The decision of whether or not to add a citizenship question to the 2020 census is going all the way to the Supreme Court.
The Southern District of New York has already ruled in favor of the New York Immigration Coalition- who sued the Department of Commerce and other plaintiffs over the issue- but the Trump administration appealed.
The census has existed since 1790 and has always been a population count, not a citizen count. It did ask a version of a citizenship question in the past, but then stopped doing that in 1950.
Betsy Plum, vice president of police at the New York Immigration Coalition, said adding it back in during this macro-environment without any testing, and with proven intent to hurt immigrant communities is why it is so different than 70 years ago and problematic.
“We feel that this is absolutely motivated to depress immigrant counts and to make it so immigrants don’t feel comfortable completing the census,” Plum said.
She said places with more immigration communities could have lower counts in the census and would, therefore, get fewer resources. Some of these resources could include healthcare funding, school funding, infrastructure and various resources for local companies.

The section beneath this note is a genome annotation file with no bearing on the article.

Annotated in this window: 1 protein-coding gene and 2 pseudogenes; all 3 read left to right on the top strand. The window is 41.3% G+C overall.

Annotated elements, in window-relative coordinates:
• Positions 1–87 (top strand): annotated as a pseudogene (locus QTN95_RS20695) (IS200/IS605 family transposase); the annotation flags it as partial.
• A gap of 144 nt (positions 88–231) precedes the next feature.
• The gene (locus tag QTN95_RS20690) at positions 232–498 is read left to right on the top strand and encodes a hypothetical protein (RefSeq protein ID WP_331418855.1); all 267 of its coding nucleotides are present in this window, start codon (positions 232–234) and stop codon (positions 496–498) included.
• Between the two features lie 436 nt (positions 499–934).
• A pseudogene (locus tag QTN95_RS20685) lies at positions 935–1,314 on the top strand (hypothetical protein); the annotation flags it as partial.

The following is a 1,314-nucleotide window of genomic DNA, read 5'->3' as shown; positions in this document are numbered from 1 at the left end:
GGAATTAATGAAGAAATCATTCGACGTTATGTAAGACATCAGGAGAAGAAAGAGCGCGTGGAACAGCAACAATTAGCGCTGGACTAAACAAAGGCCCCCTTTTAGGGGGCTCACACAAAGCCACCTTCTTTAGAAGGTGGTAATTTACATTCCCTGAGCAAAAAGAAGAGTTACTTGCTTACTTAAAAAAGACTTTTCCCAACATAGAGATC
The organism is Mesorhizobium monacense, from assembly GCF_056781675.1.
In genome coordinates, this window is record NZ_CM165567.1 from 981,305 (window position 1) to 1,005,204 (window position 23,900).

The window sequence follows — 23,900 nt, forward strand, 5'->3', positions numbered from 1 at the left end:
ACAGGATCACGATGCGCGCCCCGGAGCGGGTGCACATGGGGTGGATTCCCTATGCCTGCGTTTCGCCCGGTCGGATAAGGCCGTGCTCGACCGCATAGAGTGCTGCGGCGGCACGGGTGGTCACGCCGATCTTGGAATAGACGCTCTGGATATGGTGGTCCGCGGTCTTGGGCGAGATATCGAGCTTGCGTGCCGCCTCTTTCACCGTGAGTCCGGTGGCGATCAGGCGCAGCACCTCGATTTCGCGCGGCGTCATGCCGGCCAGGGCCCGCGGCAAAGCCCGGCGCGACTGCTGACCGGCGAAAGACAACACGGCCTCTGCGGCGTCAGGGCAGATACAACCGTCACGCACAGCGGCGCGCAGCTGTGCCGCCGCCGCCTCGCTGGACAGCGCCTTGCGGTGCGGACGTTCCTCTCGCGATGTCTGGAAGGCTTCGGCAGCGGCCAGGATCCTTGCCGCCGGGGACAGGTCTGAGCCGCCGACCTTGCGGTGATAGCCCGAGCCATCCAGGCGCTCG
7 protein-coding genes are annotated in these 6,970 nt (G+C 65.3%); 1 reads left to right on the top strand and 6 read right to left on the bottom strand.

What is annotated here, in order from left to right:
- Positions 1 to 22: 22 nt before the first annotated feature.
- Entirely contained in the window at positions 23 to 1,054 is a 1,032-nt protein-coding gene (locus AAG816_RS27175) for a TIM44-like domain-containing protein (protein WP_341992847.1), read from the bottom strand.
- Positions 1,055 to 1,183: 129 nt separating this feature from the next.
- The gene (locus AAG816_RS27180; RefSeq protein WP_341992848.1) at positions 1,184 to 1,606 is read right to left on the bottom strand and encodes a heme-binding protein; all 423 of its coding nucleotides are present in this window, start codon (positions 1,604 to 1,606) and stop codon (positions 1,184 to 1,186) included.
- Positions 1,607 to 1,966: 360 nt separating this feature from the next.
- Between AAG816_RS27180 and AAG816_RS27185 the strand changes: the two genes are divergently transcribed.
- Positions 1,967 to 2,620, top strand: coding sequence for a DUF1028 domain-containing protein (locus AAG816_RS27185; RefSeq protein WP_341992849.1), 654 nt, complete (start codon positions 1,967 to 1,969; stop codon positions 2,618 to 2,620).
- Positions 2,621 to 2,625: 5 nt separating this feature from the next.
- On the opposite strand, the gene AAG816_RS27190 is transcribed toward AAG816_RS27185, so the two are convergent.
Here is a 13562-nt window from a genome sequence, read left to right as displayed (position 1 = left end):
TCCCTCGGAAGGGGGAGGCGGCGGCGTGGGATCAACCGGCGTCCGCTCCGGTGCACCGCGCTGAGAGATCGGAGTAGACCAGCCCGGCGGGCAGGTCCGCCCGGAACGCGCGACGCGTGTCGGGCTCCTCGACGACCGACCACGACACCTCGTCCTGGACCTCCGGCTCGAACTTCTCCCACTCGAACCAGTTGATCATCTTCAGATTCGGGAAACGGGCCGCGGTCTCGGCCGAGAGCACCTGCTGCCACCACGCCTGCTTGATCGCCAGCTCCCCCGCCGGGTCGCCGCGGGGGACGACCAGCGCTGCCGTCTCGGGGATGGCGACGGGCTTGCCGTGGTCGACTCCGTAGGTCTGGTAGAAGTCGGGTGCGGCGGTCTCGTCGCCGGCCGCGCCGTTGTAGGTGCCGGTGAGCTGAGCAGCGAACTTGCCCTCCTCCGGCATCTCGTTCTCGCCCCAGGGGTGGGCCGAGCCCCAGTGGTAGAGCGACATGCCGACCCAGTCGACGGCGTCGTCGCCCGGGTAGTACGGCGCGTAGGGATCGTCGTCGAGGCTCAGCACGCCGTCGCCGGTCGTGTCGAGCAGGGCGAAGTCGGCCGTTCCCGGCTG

New York receives $53 billion from the money allocated from the census. This means for every one person not counted, the state would lose $3,000.
This would not only affect undocumented immigrants- anyone with a green card, temporary protective status, DACA or a Visa is not a citizen and would have to write that on the census.
A lot of immigrants may also live in mixed status families- meaning some members are citizens and some are not. Plum said if the whole family decides not to do the census because of one non-citizen you’re then losing even more people in the count.
She also said by weaponizing the census and rigging it against immigrant communities, you hurt more than just immigrants, you hurt everyone.
For more information about the New York State census, visit the New York State Library website.